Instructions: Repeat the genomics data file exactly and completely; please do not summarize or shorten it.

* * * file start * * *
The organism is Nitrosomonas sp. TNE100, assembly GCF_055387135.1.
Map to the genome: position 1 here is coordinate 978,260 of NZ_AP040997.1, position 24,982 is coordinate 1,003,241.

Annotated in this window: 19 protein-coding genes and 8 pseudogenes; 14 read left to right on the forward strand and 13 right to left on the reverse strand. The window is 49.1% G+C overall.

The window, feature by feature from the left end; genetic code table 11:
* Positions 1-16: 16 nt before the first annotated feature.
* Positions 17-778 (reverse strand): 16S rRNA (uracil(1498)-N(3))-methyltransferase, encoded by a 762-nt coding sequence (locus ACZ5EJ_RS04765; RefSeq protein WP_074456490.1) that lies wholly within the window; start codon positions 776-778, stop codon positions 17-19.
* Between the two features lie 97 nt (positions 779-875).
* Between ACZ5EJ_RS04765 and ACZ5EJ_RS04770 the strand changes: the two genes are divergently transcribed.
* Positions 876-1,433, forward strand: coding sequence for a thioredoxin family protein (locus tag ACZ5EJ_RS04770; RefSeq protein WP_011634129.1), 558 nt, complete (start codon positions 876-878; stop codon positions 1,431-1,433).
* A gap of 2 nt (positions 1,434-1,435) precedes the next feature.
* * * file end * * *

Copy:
The organism is Nitrosomonas sp. TNE100, assembly GCF_055387135.1.
Map to the genome: position 1 here is coordinate 978,260 of NZ_AP040997.1, position 24,982 is coordinate 1,003,241.

Annotated in this window: 19 protein-coding genes and 8 pseudogenes; 14 read left to right on the forward strand and 13 right to left on the reverse strand. The window is 49.1% G+C overall.

The window, feature by feature from the left end; genetic code table 11:
* Positions 1-16: 16 nt before the first annotated feature.
* Positions 17-778 (reverse strand): 16S rRNA (uracil(1498)-N(3))-methyltransferase, encoded by a 762-nt coding sequence (locus ACZ5EJ_RS04765; RefSeq protein WP_074456490.1) that lies wholly within the window; start codon positions 776-778, stop codon positions 17-19.
* Between the two features lie 97 nt (positions 779-875).
* Between ACZ5EJ_RS04765 and ACZ5EJ_RS04770 the strand changes: the two genes are divergently transcribed.
* Positions 876-1,433, forward strand: coding sequence for a thioredoxin family protein (locus tag ACZ5EJ_RS04770; RefSeq protein WP_011634129.1), 558 nt, complete (start codon positions 876-878; stop codon positions 1,431-1,433).
* A gap of 2 nt (positions 1,434-1,435) precedes the next feature.